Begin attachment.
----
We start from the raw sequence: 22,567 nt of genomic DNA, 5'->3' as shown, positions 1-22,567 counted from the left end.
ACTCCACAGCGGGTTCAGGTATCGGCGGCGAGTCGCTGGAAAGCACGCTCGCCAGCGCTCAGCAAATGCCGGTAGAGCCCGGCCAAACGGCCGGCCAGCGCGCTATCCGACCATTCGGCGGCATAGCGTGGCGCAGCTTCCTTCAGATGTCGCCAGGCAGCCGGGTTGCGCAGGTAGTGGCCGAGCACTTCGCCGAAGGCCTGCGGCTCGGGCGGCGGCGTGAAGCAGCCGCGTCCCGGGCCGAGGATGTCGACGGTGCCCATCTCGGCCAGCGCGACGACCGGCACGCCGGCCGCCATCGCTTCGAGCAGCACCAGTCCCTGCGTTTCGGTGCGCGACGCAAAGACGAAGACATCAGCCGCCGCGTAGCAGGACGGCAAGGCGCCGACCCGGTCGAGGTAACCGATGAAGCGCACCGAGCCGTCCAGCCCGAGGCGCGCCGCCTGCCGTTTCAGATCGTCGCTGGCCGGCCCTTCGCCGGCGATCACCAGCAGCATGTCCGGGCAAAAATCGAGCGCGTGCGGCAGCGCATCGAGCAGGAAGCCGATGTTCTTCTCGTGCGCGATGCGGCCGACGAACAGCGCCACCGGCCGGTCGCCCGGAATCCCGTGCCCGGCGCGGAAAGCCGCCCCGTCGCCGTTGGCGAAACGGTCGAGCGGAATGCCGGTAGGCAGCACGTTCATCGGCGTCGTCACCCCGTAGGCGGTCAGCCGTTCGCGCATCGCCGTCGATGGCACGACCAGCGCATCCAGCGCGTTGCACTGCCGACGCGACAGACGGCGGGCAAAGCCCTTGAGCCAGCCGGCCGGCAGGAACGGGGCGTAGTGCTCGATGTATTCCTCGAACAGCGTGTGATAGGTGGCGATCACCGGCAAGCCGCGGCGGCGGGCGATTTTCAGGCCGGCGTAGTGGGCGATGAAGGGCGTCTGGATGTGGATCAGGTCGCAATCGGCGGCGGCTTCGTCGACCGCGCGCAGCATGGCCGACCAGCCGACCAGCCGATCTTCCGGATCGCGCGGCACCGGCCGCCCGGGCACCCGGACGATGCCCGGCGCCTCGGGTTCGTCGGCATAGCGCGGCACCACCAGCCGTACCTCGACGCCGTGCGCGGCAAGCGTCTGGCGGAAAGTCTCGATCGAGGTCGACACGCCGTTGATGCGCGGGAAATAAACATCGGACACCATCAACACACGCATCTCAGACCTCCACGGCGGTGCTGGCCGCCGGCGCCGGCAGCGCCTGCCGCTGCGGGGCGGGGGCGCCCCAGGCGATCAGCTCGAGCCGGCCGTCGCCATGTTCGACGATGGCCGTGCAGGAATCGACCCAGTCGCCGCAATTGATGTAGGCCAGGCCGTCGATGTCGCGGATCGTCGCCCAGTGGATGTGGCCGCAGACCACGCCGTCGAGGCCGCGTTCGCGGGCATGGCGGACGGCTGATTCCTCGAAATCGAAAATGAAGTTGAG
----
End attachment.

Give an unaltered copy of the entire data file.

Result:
We start from the raw sequence: 22,567 nt of genomic DNA, 5'->3' as shown, positions 1-22,567 counted from the left end.
ACTCCACAGCGGGTTCAGGTATCGGCGGCGAGTCGCTGGAAAGCACGCTCGCCAGCGCTCAGCAAATGCCGGTAGAGCCCGGCCAAACGGCCGGCCAGCGCGCTATCCGACCATTCGGCGGCATAGCGTGGCGCAGCTTCCTTCAGATGTCGCCAGGCAGCCGGGTTGCGCAGGTAGTGGCCGAGCACTTCGCCGAAGGCCTGCGGCTCGGGCGGCGGCGTGAAGCAGCCGCGTCCCGGGCCGAGGATGTCGACGGTGCCCATCTCGGCCAGCGCGACGACCGGCACGCCGGCCGCCATCGCTTCGAGCAGCACCAGTCCCTGCGTTTCGGTGCGCGACGCAAAGACGAAGACATCAGCCGCCGCGTAGCAGGACGGCAAGGCGCCGACCCGGTCGAGGTAACCGATGAAGCGCACCGAGCCGTCCAGCCCGAGGCGCGCCGCCTGCCGTTTCAGATCGTCGCTGGCCGGCCCTTCGCCGGCGATCACCAGCAGCATGTCCGGGCAAAAATCGAGCGCGTGCGGCAGCGCATCGAGCAGGAAGCCGATGTTCTTCTCGTGCGCGATGCGGCCGACGAACAGCGCCACCGGCCGGTCGCCCGGAATCCCGTGCCCGGCGCGGAAAGCCGCCCCGTCGCCGTTGGCGAAACGGTCGAGCGGAATGCCGGTAGGCAGCACGTTCATCGGCGTCGTCACCCCGTAGGCGGTCAGCCGTTCGCGCATCGCCGTCGATGGCACGACCAGCGCATCCAGCGCGTTGCACTGCCGACGCGACAGACGGCGGGCAAAGCCCTTGAGCCAGCCGGCCGGCAGGAACGGGGCGTAGTGCTCGATGTATTCCTCGAACAGCGTGTGATAGGTGGCGATCACCGGCAAGCCGCGGCGGCGGGCGATTTTCAGGCCGGCGTAGTGGGCGATGAAGGGCGTCTGGATGTGGATCAGGTCGCAATCGGCGGCGGCTTCGTCGACCGCGCGCAGCATGGCCGACCAGCCGACCAGCCGATCTTCCGGATCGCGCGGCACCGGCCGCCCGGGCACCCGGACGATGCCCGGCGCCTCGGGTTCGTCGGCATAGCGCGGCACCACCAGCCGTACCTCGACGCCGTGCGCGGCAAGCGTCTGGCGGAAAGTCTCGATCGAGGTCGACACGCCGTTGATGCGCGGGAAATAAACATCGGACACCATCAACACACGCATCTCAGACCTCCACGGCGGTGCTGGCCGCCGGCGCCGGCAGCGCCTGCCGCTGCGGGGCGGGGGCGCCCCAGGCGATCAGCTCGAGCCGGCCGTCGCCATGTTCGACGATGGCCGTGCAGGAATCGACCCAGTCGCCGCAATTGATGTAGGCCAGGCCGTCGATGTCGCGGATCGTCGCCCAGTGGATGTGGCCGCAGACCACGCCGTCGAGGCCGCGTTCGCGGGCATGGCGGACGGCTGATTCCTCGAAATCGAAAATGAAGTTGAG